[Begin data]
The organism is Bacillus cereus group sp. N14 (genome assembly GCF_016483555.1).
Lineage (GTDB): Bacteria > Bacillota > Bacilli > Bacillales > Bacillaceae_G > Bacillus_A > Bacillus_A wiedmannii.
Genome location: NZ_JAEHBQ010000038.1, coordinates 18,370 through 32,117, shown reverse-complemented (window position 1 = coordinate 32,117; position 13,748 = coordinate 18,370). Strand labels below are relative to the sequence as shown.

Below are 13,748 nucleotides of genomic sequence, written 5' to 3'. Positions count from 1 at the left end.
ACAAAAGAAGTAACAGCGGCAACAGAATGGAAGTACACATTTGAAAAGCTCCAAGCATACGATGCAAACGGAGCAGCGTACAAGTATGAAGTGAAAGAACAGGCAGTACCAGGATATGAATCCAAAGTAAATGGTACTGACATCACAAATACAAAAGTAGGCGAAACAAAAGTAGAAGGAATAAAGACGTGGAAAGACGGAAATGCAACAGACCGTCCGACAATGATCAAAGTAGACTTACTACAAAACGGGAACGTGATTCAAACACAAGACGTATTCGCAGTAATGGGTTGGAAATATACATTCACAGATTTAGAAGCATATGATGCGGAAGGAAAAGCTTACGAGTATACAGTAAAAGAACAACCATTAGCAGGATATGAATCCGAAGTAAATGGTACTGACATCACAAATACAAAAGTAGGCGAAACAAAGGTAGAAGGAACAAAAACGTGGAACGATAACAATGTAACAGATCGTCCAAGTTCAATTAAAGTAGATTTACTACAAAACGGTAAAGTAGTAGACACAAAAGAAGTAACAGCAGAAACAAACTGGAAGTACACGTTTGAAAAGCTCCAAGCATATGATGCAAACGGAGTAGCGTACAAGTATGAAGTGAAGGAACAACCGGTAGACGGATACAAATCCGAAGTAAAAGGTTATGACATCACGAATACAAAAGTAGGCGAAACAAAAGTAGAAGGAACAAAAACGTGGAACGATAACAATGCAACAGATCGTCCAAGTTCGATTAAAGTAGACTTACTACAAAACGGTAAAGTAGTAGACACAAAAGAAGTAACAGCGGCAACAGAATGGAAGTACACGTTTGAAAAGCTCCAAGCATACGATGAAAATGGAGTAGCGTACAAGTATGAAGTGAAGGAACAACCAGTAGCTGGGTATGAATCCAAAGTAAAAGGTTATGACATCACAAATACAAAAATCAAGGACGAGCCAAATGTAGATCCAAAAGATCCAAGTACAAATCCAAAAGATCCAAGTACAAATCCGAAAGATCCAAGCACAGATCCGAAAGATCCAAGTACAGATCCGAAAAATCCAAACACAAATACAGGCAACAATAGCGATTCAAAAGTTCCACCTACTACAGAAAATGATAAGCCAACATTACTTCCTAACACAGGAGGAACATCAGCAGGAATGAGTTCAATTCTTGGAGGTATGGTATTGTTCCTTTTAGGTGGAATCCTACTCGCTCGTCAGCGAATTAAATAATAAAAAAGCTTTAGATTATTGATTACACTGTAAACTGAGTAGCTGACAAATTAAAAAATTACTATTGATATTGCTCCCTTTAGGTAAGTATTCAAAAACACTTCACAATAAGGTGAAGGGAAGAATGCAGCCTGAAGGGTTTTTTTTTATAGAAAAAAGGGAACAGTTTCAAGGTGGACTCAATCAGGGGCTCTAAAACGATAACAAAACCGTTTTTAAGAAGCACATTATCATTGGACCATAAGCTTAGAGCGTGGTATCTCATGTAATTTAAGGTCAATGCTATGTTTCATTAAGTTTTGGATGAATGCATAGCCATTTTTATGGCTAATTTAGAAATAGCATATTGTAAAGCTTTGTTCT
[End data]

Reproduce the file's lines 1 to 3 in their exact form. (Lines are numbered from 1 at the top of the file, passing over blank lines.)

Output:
The organism is Bacillus cereus group sp. N14 (genome assembly GCF_016483555.1).
Lineage (GTDB): Bacteria > Bacillota > Bacilli > Bacillales > Bacillaceae_G > Bacillus_A > Bacillus_A wiedmannii.
Genome location: NZ_JAEHBQ010000038.1, coordinates 18,370 through 32,117, shown reverse-complemented (window position 1 = coordinate 32,117; position 13,748 = coordinate 18,370). Strand labels below are relative to the sequence as shown.